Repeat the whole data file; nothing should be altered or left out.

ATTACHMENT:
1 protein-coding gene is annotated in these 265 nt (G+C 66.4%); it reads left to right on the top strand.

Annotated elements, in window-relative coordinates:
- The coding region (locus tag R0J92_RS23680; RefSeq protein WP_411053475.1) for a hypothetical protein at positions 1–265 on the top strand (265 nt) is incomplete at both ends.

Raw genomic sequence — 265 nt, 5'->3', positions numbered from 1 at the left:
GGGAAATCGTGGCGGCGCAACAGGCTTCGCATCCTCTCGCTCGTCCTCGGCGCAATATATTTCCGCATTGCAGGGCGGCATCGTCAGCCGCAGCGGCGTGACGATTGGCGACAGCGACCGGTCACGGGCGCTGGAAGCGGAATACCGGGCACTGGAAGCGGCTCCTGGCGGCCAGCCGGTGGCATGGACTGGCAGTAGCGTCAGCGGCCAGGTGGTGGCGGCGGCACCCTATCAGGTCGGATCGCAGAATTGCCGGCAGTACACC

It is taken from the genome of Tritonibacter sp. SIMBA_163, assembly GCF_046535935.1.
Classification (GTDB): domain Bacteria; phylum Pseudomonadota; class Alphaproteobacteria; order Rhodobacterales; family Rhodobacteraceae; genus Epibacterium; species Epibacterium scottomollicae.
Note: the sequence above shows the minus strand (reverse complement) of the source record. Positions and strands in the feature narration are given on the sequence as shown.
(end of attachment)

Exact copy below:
1 protein-coding gene is annotated in these 265 nt (G+C 66.4%); it reads left to right on the top strand.

Annotated elements, in window-relative coordinates:
- The coding region (locus tag R0J92_RS23680; RefSeq protein WP_411053475.1) for a hypothetical protein at positions 1–265 on the top strand (265 nt) is incomplete at both ends.

Raw genomic sequence — 265 nt, 5'->3', positions numbered from 1 at the left:
GGGAAATCGTGGCGGCGCAACAGGCTTCGCATCCTCTCGCTCGTCCTCGGCGCAATATATTTCCGCATTGCAGGGCGGCATCGTCAGCCGCAGCGGCGTGACGATTGGCGACAGCGACCGGTCACGGGCGCTGGAAGCGGAATACCGGGCACTGGAAGCGGCTCCTGGCGGCCAGCCGGTGGCATGGACTGGCAGTAGCGTCAGCGGCCAGGTGGTGGCGGCGGCACCCTATCAGGTCGGATCGCAGAATTGCCGGCAGTACACC

It is taken from the genome of Tritonibacter sp. SIMBA_163, assembly GCF_046535935.1.
Classification (GTDB): domain Bacteria; phylum Pseudomonadota; class Alphaproteobacteria; order Rhodobacterales; family Rhodobacteraceae; genus Epibacterium; species Epibacterium scottomollicae.
Note: the sequence above shows the minus strand (reverse complement) of the source record. Positions and strands in the feature narration are given on the sequence as shown.